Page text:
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The Wayward Spouse's consequences in Reconciliation
I've seen many questions regarding the WS consequences when the BS reconciles with them. Specifically, what are the consequences for WS? If there are none, then does the WS just ‘get away with it?' And if the WS "gets away with it, what will stop them from doing it again.
I'm a former WS, reconciling with my H and we are 2 years past Dday. I'm struggling to find the right words here, hopefully I can get my ideas across. My first thoughts are "What do you mean get away with it?" I've had many consequences and suffered and lost much due to my As, as it should be. Then I thought why the question is asked and I realized that just as a WS cannot fully understand the level of pain and suffering associated with betrayal, the it is difficult for the BS to understanding the very real pain of being the WS.
The natural consequences of our actions (even when we are rescued through reconciliation) are what prevent us from ever doing this again. It is nearly impossible for a BS to truly see the remorseful WS's pain for a long time. But it is there and it is real. I'm not whining or complaining and I certainly would never try to compare pain. It is a different pain since obviously we chose our actions - but that choice haunts us very much and I think it always will. We do have much guilt because we are the responsible ones that caused so much pain, and that is a horrible guilt to bear - as it should be. I was in a very dark place for a long time.
I struggled very much with the ideas of consequences and punishment. When I put aside my denial and defensiveness and really "got it," I truly didn't see anyway that we could reconcile after what I had done. I begged for another chance anyway. It would have been "easier" to walk away and accept the consequences of a divorce. Don't get me wrong, it would have been awful. I would have lost a truly wonderful H and damaged my children. What I mean by easier, is that I would have gotten what I deserved. What I had been asking for through my actions and the natural consequence of my sin. Punishment is defined in the dictionary as "A penalty imposed for wrongdoing: "The severity of the punishment must... be in keeping with the kind of obligation which has been violated"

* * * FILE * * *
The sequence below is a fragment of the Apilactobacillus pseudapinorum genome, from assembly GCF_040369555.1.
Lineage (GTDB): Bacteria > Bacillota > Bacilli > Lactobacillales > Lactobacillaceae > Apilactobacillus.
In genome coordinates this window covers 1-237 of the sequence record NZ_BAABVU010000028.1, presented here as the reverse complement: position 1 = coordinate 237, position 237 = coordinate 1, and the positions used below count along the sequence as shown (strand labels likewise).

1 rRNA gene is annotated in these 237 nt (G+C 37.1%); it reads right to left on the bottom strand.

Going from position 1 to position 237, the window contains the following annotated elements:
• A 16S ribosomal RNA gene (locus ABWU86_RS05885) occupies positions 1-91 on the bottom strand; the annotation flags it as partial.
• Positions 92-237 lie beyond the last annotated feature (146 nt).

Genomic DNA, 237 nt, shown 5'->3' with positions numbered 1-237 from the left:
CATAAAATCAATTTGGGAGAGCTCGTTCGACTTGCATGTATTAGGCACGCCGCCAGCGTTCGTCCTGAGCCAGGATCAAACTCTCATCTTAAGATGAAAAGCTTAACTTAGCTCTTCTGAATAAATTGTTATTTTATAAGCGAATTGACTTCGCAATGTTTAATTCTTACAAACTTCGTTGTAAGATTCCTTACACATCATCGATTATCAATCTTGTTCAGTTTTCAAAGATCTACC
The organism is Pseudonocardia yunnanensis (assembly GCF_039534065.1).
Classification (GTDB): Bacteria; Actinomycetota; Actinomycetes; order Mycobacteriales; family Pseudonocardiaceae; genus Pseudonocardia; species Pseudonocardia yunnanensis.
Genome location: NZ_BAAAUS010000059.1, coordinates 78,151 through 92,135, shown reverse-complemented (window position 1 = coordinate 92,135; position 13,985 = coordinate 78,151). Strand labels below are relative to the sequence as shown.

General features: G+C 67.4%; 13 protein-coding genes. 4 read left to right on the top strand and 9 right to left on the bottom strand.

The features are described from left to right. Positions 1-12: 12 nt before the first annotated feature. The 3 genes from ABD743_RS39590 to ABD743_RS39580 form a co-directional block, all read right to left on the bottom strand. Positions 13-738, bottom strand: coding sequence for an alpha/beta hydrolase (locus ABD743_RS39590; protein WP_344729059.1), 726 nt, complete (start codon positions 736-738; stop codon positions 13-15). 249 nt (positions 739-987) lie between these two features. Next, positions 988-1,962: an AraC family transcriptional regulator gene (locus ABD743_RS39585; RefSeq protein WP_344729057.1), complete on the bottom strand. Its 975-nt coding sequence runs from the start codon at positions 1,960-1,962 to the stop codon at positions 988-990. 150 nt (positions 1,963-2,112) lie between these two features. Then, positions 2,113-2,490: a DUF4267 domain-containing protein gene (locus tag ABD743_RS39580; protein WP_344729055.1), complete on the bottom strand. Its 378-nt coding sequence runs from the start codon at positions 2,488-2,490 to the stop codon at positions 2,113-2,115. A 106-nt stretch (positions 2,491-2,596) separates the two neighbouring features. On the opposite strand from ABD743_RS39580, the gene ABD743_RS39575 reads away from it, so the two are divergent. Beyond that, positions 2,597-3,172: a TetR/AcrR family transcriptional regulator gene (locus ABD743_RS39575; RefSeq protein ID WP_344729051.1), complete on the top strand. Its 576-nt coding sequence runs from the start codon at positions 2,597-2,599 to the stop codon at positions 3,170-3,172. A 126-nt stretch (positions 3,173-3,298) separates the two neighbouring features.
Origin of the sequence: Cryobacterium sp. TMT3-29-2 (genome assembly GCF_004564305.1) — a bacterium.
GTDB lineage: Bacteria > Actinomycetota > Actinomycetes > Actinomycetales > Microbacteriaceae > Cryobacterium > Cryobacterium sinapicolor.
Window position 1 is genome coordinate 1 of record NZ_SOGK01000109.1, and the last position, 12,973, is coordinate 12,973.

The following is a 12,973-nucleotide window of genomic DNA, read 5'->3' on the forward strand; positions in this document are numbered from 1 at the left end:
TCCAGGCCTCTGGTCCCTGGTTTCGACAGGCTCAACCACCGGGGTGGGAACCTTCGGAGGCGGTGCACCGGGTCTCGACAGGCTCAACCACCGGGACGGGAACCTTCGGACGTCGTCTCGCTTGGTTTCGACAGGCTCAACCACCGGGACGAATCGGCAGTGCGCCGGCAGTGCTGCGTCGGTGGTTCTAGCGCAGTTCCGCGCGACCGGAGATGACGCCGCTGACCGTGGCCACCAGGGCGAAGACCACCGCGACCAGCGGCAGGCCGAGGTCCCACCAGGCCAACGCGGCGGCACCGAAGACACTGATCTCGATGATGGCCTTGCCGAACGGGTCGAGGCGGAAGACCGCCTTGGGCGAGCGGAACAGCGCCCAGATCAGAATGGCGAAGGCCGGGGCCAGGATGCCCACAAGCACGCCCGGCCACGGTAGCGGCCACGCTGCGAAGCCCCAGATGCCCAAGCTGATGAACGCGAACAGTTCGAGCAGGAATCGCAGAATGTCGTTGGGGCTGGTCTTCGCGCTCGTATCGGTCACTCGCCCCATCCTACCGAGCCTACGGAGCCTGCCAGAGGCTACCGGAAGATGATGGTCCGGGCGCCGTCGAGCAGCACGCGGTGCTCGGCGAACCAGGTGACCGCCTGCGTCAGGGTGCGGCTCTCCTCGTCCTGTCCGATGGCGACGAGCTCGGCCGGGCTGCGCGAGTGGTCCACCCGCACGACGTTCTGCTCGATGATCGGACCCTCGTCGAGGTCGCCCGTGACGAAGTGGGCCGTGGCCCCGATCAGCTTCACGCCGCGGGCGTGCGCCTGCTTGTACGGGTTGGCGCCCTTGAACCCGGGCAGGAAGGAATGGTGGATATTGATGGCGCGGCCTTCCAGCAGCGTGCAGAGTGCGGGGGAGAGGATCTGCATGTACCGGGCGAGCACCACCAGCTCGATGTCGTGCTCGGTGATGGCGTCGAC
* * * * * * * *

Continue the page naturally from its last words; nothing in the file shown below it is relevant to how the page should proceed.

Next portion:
I have to confess that I had a very hard time accepting our reconciliation in the beginning. As much as I hated it when he was mean to me, it was somehow worse when he was nice and loving. That made me feel even more guilty. And feeling bad about that brought even more guilt. I should have been happy and thankful - and I was - don't get me wrong...but the guilt was because I knew that I didn't deserve it...it was hard to take and I feel into a deep depression. The guilt and shame was very deep and paralyzing. Many days, I struggled to get out of bed, I wanted to die but knew that death would be too good for me. I punished myself in many ways - but none of those actions brought relief. I found myself tempted to "spare" him by leaving so he could heal without me there to remind him. But I didn't, because it was now HIS choice and I wasn't going to take that away from him again. As long as HE wanted (or thought he wanted) to reconcile, I would be there. It would be over only when he said it was over. This resolve was severely tested during the anger phase.
One thing that helped me and my H is the process of Catholic "reconciliation" otherwise known as confession. My son was receiving first communion at the time and I decided that I needed to seek reconciliation with God as well as my H. I found the concepts of reconciliation very helpful in our recovery.
I acknowledged my sin without justification or blame. The priest told me that in effect I had killed my family, when it was my "job" to protect and honor them. I agreed completely. An act of contrition is required, which is basically admitting the sin, expressing deep sorrow and regret for the sin. In addition, for a "true" act of contrition, the sinner should regret the sin NOT because of the just punishment but because it offends God (and my H). I made a promise to go forth and sin no more (repentance). I received a spiritual penance. It was interesting to me that penance according to the dictionary is "An act of self-mortification or devotion performed voluntarily to show sorrow for a sin or other wrongdoing." The key here is voluntary.
I did penance for my H voluntarily of my own free will (no resentment) in many ways. The one that I will mention here is that I am always open to discussion of the A, any lingering pain, triggers for the rest of my life. I have no expectation that it will be swept under any rug. My H brought it up a few months ago and then immediately apologized if he "ruined" the mood. I told him that he never needed to apologize and that even though the subject is painful, we can discuss it at anytime. If he's feeling something - that is part of our M and I am here to support him in any way that I can. Remorse has removed most of my defensiveness. I'm not perfect, but he already knows that. Remorse is defined in the dictionary as "moral anguish arising from repentance for past misdeeds; bitter regret." And this is the consequence of the remorseful WS in reconciliation. My H thinks that it is sufficient to allow him to reconcile with me so that we can both reap the rewards of a new M, gained in spite of and not because of my A, and from the hard work we have both done in recovery. My feeling of gratitude for the gift that my H has given me through reconciliation does not erase the remorse that I have for my actions and the remorse that I choose to carry with me through the rest of my life.